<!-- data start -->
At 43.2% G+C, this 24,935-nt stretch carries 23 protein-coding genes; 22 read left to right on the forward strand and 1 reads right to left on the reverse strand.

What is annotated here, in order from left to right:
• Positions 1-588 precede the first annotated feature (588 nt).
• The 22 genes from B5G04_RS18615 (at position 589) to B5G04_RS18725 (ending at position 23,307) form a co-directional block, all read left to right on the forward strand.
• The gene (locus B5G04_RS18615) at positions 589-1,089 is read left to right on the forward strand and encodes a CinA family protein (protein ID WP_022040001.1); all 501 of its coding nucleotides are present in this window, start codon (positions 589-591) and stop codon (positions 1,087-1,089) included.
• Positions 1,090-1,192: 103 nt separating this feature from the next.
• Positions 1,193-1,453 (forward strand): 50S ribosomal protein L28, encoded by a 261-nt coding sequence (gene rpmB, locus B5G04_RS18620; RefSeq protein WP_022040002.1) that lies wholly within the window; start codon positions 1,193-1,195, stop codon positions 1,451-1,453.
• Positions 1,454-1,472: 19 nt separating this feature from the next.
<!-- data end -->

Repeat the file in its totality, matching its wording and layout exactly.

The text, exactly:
At 43.2% G+C, this 24,935-nt stretch carries 23 protein-coding genes; 22 read left to right on the forward strand and 1 reads right to left on the reverse strand.

What is annotated here, in order from left to right:
• Positions 1-588 precede the first annotated feature (588 nt).
• The 22 genes from B5G04_RS18615 (at position 589) to B5G04_RS18725 (ending at position 23,307) form a co-directional block, all read left to right on the forward strand.
• The gene (locus B5G04_RS18615) at positions 589-1,089 is read left to right on the forward strand and encodes a CinA family protein (protein ID WP_022040001.1); all 501 of its coding nucleotides are present in this window, start codon (positions 589-591) and stop codon (positions 1,087-1,089) included.
• Positions 1,090-1,192: 103 nt separating this feature from the next.
• Positions 1,193-1,453 (forward strand): 50S ribosomal protein L28, encoded by a 261-nt coding sequence (gene rpmB, locus B5G04_RS18620; RefSeq protein WP_022040002.1) that lies wholly within the window; start codon positions 1,193-1,195, stop codon positions 1,451-1,453.
• Positions 1,454-1,472: 19 nt separating this feature from the next.